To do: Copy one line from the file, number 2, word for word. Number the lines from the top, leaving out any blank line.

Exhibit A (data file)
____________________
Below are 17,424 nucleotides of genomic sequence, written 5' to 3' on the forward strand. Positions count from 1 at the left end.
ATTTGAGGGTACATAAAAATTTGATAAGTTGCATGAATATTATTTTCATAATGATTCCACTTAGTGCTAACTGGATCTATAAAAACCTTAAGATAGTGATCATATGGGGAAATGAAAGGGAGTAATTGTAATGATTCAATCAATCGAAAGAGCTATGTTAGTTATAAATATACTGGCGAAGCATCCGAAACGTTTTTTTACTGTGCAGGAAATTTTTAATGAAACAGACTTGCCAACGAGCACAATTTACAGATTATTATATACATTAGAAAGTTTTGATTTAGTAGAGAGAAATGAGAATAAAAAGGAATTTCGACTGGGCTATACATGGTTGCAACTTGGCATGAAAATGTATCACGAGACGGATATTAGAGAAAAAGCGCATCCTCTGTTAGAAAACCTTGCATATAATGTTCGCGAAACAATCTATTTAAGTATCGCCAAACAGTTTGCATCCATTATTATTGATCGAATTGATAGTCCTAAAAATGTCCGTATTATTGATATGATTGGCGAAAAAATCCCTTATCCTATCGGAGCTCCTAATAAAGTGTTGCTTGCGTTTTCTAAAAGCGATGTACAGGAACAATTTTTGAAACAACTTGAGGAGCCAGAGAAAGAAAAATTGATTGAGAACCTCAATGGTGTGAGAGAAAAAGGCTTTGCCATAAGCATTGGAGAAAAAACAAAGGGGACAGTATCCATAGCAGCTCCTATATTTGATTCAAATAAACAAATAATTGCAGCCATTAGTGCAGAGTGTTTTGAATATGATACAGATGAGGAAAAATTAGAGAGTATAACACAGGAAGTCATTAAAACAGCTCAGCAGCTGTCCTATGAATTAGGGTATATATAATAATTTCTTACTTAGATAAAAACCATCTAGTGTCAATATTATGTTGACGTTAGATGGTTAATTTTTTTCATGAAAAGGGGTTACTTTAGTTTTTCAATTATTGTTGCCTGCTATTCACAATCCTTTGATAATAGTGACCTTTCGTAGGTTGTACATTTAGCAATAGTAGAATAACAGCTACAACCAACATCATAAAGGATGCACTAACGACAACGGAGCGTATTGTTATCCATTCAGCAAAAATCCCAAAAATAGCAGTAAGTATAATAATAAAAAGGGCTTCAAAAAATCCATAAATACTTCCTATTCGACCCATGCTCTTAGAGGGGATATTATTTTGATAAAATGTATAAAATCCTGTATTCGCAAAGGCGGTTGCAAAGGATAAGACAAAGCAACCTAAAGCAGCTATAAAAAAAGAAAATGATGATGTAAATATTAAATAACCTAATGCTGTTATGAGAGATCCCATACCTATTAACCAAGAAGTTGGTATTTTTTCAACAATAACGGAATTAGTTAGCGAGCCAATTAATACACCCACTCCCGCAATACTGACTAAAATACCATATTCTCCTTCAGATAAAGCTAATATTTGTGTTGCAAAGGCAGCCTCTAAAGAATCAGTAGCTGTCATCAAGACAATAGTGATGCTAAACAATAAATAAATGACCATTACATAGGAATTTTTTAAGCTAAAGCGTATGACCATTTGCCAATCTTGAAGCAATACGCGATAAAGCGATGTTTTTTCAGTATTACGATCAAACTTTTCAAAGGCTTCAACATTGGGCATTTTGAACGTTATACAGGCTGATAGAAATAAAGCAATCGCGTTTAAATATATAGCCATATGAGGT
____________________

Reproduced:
ATTTGAGGGTACATAAAAATTTGATAAGTTGCATGAATATTATTTTCATAATGATTCCACTTAGTGCTAACTGGATCTATAAAAACCTTAAGATAGTGATCATATGGGGAAATGAAAGGGAGTAATTGTAATGATTCAATCAATCGAAAGAGCTATGTTAGTTATAAATATACTGGCGAAGCATCCGAAACGTTTTTTTACTGTGCAGGAAATTTTTAATGAAACAGACTTGCCAACGAGCACAATTTACAGATTATTATATACATTAGAAAGTTTTGATTTAGTAGAGAGAAATGAGAATAAAAAGGAATTTCGACTGGGCTATACATGGTTGCAACTTGGCATGAAAATGTATCACGAGACGGATATTAGAGAAAAAGCGCATCCTCTGTTAGAAAACCTTGCATATAATGTTCGCGAAACAATCTATTTAAGTATCGCCAAACAGTTTGCATCCATTATTATTGATCGAATTGATAGTCCTAAAAATGTCCGTATTATTGATATGATTGGCGAAAAAATCCCTTATCCTATCGGAGCTCCTAATAAAGTGTTGCTTGCGTTTTCTAAAAGCGATGTACAGGAACAATTTTTGAAACAACTTGAGGAGCCAGAGAAAGAAAAATTGATTGAGAACCTCAATGGTGTGAGAGAAAAAGGCTTTGCCATAAGCATTGGAGAAAAAACAAAGGGGACAGTATCCATAGCAGCTCCTATATTTGATTCAAATAAACAAATAATTGCAGCCATTAGTGCAGAGTGTTTTGAATATGATACAGATGAGGAAAAATTAGAGAGTATAACACAGGAAGTCATTAAAACAGCTCAGCAGCTGTCCTATGAATTAGGGTATATATAATAATTTCTTACTTAGATAAAAACCATCTAGTGTCAATATTATGTTGACGTTAGATGGTTAATTTTTTTCATGAAAAGGGGTTACTTTAGTTTTTCAATTATTGTTGCCTGCTATTCACAATCCTTTGATAATAGTGACCTTTCGTAGGTTGTACATTTAGCAATAGTAGAATAACAGCTACAACCAACATCATAAAGGATGCACTAACGACAACGGAGCGTATTGTTATCCATTCAGCAAAAATCCCAAAAATAGCAGTAAGTATAATAATAAAAAGGGCTTCAAAAAATCCATAAATACTTCCTATTCGACCCATGCTCTTAGAGGGGATATTATTTTGATAAAATGTATAAAATCCTGTATTCGCAAAGGCGGTTGCAAAGGATAAGACAAAGCAACCTAAAGCAGCTATAAAAAAAGAAAATGATGATGTAAATATTAAATAACCTAATGCTGTTATGAGAGATCCCATACCTATTAACCAAGAAGTTGGTATTTTTTCAACAATAACGGAATTAGTTAGCGAGCCAATTAATACACCCACTCCCGCAATACTGACTAAAATACCATATTCTCCTTCAGATAAAGCTAATATTTGTGTTGCAAAGGCAGCCTCTAAAGAATCAGTAGCTGTCATCAAGACAATAGTGATGCTAAACAATAAATAAATGACCATTACATAGGAATTTTTTAAGCTAAAGCGTATGACCATTTGCCAATCTTGAAGCAATACGCGATAAAGCGATGTTTTTTCAGTATTACGATCAAACTTTTCAAAGGCTTCAACATTGGGCATTTTGAACGTTATACAGGCTGATAGAAATAAAGCAATCGCGTTTAAATATATAGCCATATGAGGT